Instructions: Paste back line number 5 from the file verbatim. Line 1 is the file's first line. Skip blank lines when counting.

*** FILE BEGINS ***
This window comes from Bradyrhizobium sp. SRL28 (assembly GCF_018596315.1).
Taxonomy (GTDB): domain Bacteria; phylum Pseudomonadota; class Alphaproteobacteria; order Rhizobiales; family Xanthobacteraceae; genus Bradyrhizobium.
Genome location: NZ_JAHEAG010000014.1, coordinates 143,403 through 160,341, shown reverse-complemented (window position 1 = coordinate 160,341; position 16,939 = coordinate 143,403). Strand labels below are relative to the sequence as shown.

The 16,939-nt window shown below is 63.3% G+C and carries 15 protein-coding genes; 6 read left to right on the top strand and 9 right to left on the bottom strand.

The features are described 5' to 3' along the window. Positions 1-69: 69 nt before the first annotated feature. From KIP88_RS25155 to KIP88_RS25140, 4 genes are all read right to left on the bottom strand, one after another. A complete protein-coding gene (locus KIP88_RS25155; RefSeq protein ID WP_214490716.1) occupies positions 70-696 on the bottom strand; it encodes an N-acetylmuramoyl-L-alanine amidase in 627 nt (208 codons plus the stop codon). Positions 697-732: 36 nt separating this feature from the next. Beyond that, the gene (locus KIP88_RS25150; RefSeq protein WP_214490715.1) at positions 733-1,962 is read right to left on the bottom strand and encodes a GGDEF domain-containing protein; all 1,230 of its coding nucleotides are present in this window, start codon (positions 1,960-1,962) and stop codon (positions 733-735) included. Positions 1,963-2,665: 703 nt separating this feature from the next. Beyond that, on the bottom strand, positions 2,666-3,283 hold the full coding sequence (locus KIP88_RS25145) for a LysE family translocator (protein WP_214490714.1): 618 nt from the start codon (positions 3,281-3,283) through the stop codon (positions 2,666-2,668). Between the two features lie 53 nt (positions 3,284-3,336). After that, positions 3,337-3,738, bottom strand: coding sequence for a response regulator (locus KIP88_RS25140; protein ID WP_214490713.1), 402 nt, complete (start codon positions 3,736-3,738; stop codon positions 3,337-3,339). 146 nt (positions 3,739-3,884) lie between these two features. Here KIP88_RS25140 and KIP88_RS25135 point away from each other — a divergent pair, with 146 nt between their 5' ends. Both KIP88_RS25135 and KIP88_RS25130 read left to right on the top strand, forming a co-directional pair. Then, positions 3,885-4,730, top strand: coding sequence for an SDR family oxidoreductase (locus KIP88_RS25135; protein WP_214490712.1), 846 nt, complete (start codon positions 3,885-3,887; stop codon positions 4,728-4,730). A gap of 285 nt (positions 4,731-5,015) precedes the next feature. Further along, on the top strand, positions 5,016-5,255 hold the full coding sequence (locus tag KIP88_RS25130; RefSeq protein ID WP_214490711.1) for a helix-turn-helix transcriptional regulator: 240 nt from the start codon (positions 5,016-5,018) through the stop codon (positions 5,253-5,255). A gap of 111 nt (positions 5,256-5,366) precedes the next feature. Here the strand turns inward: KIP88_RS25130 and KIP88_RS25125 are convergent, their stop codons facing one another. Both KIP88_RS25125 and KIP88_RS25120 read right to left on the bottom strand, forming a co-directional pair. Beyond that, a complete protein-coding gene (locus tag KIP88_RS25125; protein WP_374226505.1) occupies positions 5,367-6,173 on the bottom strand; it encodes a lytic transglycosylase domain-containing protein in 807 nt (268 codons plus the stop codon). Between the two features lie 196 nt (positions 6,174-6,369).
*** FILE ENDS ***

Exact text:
The features are described 5' to 3' along the window. Positions 1-69: 69 nt before the first annotated feature. From KIP88_RS25155 to KIP88_RS25140, 4 genes are all read right to left on the bottom strand, one after another. A complete protein-coding gene (locus KIP88_RS25155; RefSeq protein ID WP_214490716.1) occupies positions 70-696 on the bottom strand; it encodes an N-acetylmuramoyl-L-alanine amidase in 627 nt (208 codons plus the stop codon). Positions 697-732: 36 nt separating this feature from the next. Beyond that, the gene (locus KIP88_RS25150; RefSeq protein WP_214490715.1) at positions 733-1,962 is read right to left on the bottom strand and encodes a GGDEF domain-containing protein; all 1,230 of its coding nucleotides are present in this window, start codon (positions 1,960-1,962) and stop codon (positions 733-735) included. Positions 1,963-2,665: 703 nt separating this feature from the next. Beyond that, on the bottom strand, positions 2,666-3,283 hold the full coding sequence (locus KIP88_RS25145) for a LysE family translocator (protein WP_214490714.1): 618 nt from the start codon (positions 3,281-3,283) through the stop codon (positions 2,666-2,668). Between the two features lie 53 nt (positions 3,284-3,336). After that, positions 3,337-3,738, bottom strand: coding sequence for a response regulator (locus KIP88_RS25140; protein ID WP_214490713.1), 402 nt, complete (start codon positions 3,736-3,738; stop codon positions 3,337-3,339). 146 nt (positions 3,739-3,884) lie between these two features. Here KIP88_RS25140 and KIP88_RS25135 point away from each other — a divergent pair, with 146 nt between their 5' ends. Both KIP88_RS25135 and KIP88_RS25130 read left to right on the top strand, forming a co-directional pair. Then, positions 3,885-4,730, top strand: coding sequence for an SDR family oxidoreductase (locus KIP88_RS25135; protein WP_214490712.1), 846 nt, complete (start codon positions 3,885-3,887; stop codon positions 4,728-4,730). A gap of 285 nt (positions 4,731-5,015) precedes the next feature. Further along, on the top strand, positions 5,016-5,255 hold the full coding sequence (locus tag KIP88_RS25130; RefSeq protein ID WP_214490711.1) for a helix-turn-helix transcriptional regulator: 240 nt from the start codon (positions 5,016-5,018) through the stop codon (positions 5,253-5,255). A gap of 111 nt (positions 5,256-5,366) precedes the next feature. Here the strand turns inward: KIP88_RS25130 and KIP88_RS25125 are convergent, their stop codons facing one another. Both KIP88_RS25125 and KIP88_RS25120 read right to left on the bottom strand, forming a co-directional pair. Beyond that, a complete protein-coding gene (locus tag KIP88_RS25125; protein WP_374226505.1) occupies positions 5,367-6,173 on the bottom strand; it encodes a lytic transglycosylase domain-containing protein in 807 nt (268 codons plus the stop codon). Between the two features lie 196 nt (positions 6,174-6,369).